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Bobby V's Super Terrific Happy Hour

With his progressive and creative baseball mind and his Veeckian flair for showmanship, the controversial former Mets manager is a national hero -- halfway around the globe

Posted: Wednesday April 25, 2007 4:30PM; Updated: Friday April 27, 2007 12:16PM
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Bobby V's relentlessly upbeat nature has made him a favorite among Japanese children and women.
Bobby V's relentlessly upbeat nature has made him a favorite among Japanese children and women.
Jun Takagi/SI

By Chris Ballard

The Most Hated Man in Baseball is now adored.

His name graces a street, a brand of bubble gum and a lager. He smiles back from ATM screens, lectures to college classes, draws throngs when he appears in public. Six thousand miles from New York City, Bobby Valentine is a star.

"You gotta check this out," he says as he cues a music video on the desktop computer in his apartment in Chiba, an eastern suburb of Tokyo. From the speakers comes a synth-pop beat, and on the screen members of the Japanese band DEEN bounce into view. They are greeted at a fake press conference by Valentine, who "signs" the musicians to the Chiba Lotte Marines, the team he manages. The camera rises to focus on a disco ball, and when it pans back down, the room has been transformed into a dance club. There, amid swirling lights and pulsating music, is the 56-year-old Valentine, now in a tight blue shirt unzipped to display a healthy acreage of chest. He does the cha-cha with a beautiful young woman, twirling across the floor and shaking his hips to the rhythm. The video ends with Valentine winking at the camera.

"It went to Number 5 on the charts in its first week," says Valentine, his dark eyes wide with delight. "The kids here love it."

There is no irony in the video -- the song is called Shining Ball, and the chorus translates as "this [baseball] diamond is just so beautiful" -- or, for that matter, in Valentine. The former Mets and Texas Rangers manager has embraced Japan, and it has embraced him back, if at times awkwardly. Here baseball is about teamwork (the phrase for it is wa), but the Marines are not about wa. The Marines are about Bobby. He is a combination of manager, mascot and star player. There is a small shrine to him at the entrance to the Chiba stadium, and the concourse walkways are lined with 10-foot-high Bobby V murals bearing his aphorisms, informing fans, for instance, that The team is a family. A happy family makes the team stronger. He is a visiting professor at four Japanese universities, his number 2 jersey is a hot seller, and of course there is BoBeer, the Sapporo brand that bears his likeness. Not that long ago, readers of Weekly SPA!, a magazine that caters to young businessmen, voted him the person in Japan they would most want as their boss. There is a phrase for the effect Valentine has had on the game, and for his style of managing: Bobby Magic. Or, as it's usually pronounced here, Bubby Magic.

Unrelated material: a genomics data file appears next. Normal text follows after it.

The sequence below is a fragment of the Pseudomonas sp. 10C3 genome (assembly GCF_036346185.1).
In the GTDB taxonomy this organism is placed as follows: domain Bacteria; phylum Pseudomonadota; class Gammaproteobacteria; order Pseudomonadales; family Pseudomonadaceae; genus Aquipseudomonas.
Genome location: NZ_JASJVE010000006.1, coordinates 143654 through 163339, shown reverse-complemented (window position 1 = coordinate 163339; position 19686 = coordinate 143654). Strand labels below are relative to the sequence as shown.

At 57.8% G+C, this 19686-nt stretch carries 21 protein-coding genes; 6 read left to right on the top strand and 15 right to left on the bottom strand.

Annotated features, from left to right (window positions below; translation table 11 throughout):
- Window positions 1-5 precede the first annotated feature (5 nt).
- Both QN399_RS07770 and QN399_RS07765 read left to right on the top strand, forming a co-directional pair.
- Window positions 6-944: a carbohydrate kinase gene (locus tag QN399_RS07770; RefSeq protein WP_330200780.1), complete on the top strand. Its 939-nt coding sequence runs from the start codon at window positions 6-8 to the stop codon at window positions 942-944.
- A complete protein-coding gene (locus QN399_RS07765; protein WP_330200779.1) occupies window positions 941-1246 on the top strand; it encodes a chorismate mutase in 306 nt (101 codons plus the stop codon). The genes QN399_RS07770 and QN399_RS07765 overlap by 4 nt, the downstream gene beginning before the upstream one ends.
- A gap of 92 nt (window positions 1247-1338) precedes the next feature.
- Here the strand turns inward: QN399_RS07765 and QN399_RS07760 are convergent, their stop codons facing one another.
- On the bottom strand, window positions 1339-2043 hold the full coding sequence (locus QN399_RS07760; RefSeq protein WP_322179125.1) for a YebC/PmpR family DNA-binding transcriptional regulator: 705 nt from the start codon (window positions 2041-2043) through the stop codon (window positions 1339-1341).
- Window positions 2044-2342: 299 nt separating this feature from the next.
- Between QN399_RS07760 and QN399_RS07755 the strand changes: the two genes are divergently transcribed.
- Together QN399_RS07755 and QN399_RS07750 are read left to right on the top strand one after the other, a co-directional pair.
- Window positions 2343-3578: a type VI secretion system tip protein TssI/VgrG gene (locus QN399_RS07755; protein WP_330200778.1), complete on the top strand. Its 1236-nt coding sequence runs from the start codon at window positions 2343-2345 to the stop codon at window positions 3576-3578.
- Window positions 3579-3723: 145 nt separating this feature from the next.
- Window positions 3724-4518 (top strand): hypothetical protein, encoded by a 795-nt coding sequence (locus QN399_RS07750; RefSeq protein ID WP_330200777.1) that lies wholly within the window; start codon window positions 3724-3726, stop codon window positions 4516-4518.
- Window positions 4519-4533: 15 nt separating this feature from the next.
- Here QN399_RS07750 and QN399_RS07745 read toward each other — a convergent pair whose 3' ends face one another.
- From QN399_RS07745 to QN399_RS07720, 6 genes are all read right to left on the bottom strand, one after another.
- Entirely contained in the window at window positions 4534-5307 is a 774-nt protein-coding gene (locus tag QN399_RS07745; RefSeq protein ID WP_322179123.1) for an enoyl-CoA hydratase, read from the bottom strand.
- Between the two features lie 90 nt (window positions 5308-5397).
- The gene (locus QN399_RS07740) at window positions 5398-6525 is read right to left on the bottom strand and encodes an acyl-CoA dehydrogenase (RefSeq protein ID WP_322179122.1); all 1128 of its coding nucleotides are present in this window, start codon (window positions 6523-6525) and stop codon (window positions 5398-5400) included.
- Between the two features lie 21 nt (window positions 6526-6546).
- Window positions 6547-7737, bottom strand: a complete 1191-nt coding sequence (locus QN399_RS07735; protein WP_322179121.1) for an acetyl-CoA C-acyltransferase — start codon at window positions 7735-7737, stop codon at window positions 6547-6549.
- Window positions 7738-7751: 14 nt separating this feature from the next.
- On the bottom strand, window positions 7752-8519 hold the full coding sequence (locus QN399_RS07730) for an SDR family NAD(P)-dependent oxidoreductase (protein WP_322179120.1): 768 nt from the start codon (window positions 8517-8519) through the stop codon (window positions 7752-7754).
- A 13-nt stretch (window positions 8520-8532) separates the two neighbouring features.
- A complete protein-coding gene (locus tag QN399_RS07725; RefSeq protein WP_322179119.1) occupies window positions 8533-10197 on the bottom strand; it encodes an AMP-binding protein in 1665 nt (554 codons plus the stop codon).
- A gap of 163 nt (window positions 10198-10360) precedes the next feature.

The adulation stems from the 2005 season, when Valentine inherited a band of rookies and veteran underachievers and led the Marines to their first Japan Series title in 31 years. Two weeks later they won the Asia Series, besting the Chinese national team and league champions from South Korea and Taiwan. Four months after that, eight of Valentine's players helped Japan win the World Baseball Classic. Last season the Marines faltered, finishing 65-70, but they still set attendance records, in part because of Valentine's Veeckian flair for promotion.


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